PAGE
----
Ludwick Mamabolo became the country’s darling when he collapsed across the Comrades Marathon finish line, the first South African to win the 89km race since 2005. After enjoying two weeks as a hero, drug tests show he tested positive for a banned stimulant. He now faces the race of his lifetime - to clear his name. By GREG NICOLSON
Ironically, in one of Mamabolo’s speaking engagements since he rocketed to fame, he warned youth in his home province of Limpopo that using drugs and alcohol will lead to an early grave. He might have done well to take his own advice.
The South African Institute for Drug-Free Sport announced on Tuesday that Mamabolo had tested positive for the banned stimulant methylhexaneamine and could face a two-year ban and lose his title. If the independent tribunal, which includes a medical expert, a sports administrator and attorney, finds he used the substance knowingly, Mamabolo will also have to repay his R300,000 prize money. (After winning the event, he said his “minister of finance”, his wife, would help him decide where the money would go.)
Mamabolo’s fall from grace came from a stimulant often found in nasal decongestants, recreational drugs and dietary supplements. The institute’s CEO, Khalid Ghalant, said the stimulant offers “the athlete a heightened sense of awareness, energy and euphoria and can mask fatigue levels in a race such as the Comrades”.
It was added to the World Anti-Doping Agency list in 2009 and was quick to cause controversy. Springbok players Bjorn Basson and Chiliboy Ralepelle were suspended after testing positive for the drug during a 2010 tour of Ireland and Britain. In 2009, five Jamaican athletes tested positive for the substance. In the 2010 Commonwealth Games, nine Australians were found positive while a Nigerian was stripped of a gold medal for using the substance.
The only other winner of the Comrades stripped of the title also tested positive for methylhexaneamine. In 1992, Charl Mattheus’s win was given to the second-placed runner when Mattheus tested positive for the stimulant before it was later unbanned. (Mattheus won the 1997 race).
Basson and Ralepelle were cleared to keep playing for the Springboks because it was found that the stimulant was in a supplement given to the rugby players and they had no knowledge it enhanced performance.
“This is not a doping incident. It’s an incident of inadvertent use through medication of a supplement. To call these guys dopers would be unfair. You can’t label someone a crook if he’s not one… Let’s focus on what is important. Let’s find the steroid-users,” said sports scientist Professor Tim Noakes after the rugby players were suspended.
Mamabolo will be hoping he can also get off the hook. He will likely ask for his B-sample from the race to also be tested. If it comes back positive, he will have to prove he didn’t take the stimulant to improve his performance. That may not be as hard as it sounds. Methylhexaneamine is commonly found in a wide range of cold remedies and dietary supplements, but if Mamabolo takes this line he’ll have to establish that he took the product on advice or explain why he didn’t read its label.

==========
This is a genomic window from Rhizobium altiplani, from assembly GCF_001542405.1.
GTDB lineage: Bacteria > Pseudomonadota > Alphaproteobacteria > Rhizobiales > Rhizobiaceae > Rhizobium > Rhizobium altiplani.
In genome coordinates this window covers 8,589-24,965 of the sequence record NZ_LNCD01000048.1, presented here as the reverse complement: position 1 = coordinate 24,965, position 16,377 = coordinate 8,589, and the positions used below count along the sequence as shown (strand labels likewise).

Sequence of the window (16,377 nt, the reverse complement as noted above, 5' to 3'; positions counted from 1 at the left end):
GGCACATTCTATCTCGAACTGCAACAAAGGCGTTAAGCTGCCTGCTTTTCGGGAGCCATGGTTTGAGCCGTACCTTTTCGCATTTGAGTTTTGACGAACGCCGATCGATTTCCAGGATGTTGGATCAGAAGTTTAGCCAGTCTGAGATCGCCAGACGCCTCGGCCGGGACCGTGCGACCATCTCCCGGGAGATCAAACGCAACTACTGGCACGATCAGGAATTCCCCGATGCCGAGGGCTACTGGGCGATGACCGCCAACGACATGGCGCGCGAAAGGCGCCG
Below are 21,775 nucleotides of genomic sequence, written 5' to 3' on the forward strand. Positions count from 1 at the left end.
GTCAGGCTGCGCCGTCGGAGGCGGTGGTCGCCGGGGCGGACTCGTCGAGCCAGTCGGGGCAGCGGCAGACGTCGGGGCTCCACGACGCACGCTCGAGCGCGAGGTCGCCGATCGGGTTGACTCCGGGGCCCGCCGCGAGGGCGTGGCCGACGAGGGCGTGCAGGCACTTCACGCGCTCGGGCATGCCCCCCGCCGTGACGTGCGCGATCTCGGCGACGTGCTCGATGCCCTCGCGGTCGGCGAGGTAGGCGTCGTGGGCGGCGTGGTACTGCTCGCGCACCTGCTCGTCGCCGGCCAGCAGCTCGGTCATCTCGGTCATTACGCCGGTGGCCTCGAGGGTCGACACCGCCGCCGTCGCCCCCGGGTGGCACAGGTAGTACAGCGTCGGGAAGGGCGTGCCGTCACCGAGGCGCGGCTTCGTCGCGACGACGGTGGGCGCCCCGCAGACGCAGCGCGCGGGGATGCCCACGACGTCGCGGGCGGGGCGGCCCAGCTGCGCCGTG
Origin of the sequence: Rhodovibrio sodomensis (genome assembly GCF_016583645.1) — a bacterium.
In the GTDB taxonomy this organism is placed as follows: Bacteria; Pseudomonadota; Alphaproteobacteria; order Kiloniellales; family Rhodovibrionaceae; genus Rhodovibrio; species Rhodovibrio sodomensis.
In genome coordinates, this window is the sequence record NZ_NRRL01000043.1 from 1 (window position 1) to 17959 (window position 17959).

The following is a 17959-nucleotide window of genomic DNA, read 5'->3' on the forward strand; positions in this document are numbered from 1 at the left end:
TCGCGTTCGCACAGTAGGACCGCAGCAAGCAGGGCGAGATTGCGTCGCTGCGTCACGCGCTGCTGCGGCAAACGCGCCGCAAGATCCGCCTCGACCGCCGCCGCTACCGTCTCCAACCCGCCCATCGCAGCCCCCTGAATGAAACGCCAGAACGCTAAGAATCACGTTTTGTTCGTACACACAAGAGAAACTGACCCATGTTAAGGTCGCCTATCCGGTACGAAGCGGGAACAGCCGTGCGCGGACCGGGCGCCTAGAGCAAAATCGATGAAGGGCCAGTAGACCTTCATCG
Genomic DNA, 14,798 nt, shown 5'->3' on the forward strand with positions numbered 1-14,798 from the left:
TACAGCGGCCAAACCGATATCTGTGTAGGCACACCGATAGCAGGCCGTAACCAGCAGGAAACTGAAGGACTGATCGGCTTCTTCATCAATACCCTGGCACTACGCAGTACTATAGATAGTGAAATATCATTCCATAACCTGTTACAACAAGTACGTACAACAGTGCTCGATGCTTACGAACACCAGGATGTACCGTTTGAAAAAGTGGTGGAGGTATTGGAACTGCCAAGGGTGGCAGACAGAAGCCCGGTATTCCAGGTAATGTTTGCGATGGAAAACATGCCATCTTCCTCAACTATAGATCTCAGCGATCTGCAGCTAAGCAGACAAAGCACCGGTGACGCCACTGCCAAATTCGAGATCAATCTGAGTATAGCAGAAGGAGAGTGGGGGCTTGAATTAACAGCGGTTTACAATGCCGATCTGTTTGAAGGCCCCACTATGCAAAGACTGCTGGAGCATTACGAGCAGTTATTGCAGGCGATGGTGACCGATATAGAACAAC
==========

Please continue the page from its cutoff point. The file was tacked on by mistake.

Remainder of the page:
But the damage is done. After only two weeks the speaking tours for SA’s golden boy will end. Those watching the rotating reel of clips on eNews on Tuesday night won’t be able to forget the sentence: “A doping scandal rocks the Comrades marathon as this year’s winner tests positive for banned stimulant.”
Mamabolo’s already started hanging up on journalists as he’s started the arduous task of trying to keep running competitively, hold on to his title, his prize money and prove to the country he’s not a cheat. Gone are the days of addressing Polokwane students.
For the nation, which, like all nations, can rise and fall on the dramas of its athletes, the test results add another conversation topic for the dinner-table pessimists.
“I am just very grateful to be the first South African to win,” said Mamabolo after his victory. “It has pained me every day to look in the newspapers and see that no South Africa name was there… But I am happy and this win is for everyone, the whole country.”
Though Mamabolo must still face a hearing, the positive test pains all who smiled when a South African took back the Comrades title. And even if he’s cleared, whenever he finds his name in the media, the doping incident mention will not be far away. DM
Photo: Comrades’ Marathon participants pass through Westville on 3 June 2012. More than 14,000 people started the ultra-marathon, running over 89km between Pietermaritzburg and Durban. (REUTERS/Rogan Ward)
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